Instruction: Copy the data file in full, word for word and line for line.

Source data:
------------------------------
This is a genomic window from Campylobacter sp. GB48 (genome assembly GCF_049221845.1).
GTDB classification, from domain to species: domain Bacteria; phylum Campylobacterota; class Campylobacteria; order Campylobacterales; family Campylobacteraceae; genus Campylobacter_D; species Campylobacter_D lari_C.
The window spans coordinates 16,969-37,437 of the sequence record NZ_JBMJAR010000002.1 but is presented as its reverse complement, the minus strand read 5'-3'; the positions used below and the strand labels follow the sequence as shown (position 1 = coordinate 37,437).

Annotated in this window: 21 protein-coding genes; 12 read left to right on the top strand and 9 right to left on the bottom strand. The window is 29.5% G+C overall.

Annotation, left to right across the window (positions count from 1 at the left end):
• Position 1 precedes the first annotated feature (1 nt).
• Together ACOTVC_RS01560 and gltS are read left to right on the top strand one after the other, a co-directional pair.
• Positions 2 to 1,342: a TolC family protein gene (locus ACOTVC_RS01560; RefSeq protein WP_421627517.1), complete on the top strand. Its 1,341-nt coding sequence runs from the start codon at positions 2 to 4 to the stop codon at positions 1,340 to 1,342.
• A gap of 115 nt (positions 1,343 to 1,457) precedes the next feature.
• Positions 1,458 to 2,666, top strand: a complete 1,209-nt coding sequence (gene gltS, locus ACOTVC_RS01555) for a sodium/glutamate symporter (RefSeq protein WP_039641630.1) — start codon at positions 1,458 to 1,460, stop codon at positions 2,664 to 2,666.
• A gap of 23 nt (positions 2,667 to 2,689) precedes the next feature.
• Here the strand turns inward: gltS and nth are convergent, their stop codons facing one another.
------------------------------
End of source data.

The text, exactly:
This is a genomic window from Campylobacter sp. GB48 (genome assembly GCF_049221845.1).
GTDB classification, from domain to species: domain Bacteria; phylum Campylobacterota; class Campylobacteria; order Campylobacterales; family Campylobacteraceae; genus Campylobacter_D; species Campylobacter_D lari_C.
The window spans coordinates 16,969-37,437 of the sequence record NZ_JBMJAR010000002.1 but is presented as its reverse complement, the minus strand read 5'-3'; the positions used below and the strand labels follow the sequence as shown (position 1 = coordinate 37,437).

Annotated in this window: 21 protein-coding genes; 12 read left to right on the top strand and 9 right to left on the bottom strand. The window is 29.5% G+C overall.

Annotation, left to right across the window (positions count from 1 at the left end):
• Position 1 precedes the first annotated feature (1 nt).
• Together ACOTVC_RS01560 and gltS are read left to right on the top strand one after the other, a co-directional pair.
• Positions 2 to 1,342: a TolC family protein gene (locus ACOTVC_RS01560; RefSeq protein WP_421627517.1), complete on the top strand. Its 1,341-nt coding sequence runs from the start codon at positions 2 to 4 to the stop codon at positions 1,340 to 1,342.
• A gap of 115 nt (positions 1,343 to 1,457) precedes the next feature.
• Positions 1,458 to 2,666, top strand: a complete 1,209-nt coding sequence (gene gltS, locus ACOTVC_RS01555) for a sodium/glutamate symporter (RefSeq protein WP_039641630.1) — start codon at positions 1,458 to 1,460, stop codon at positions 2,664 to 2,666.
• A gap of 23 nt (positions 2,667 to 2,689) precedes the next feature.
• Here the strand turns inward: gltS and nth are convergent, their stop codons facing one another.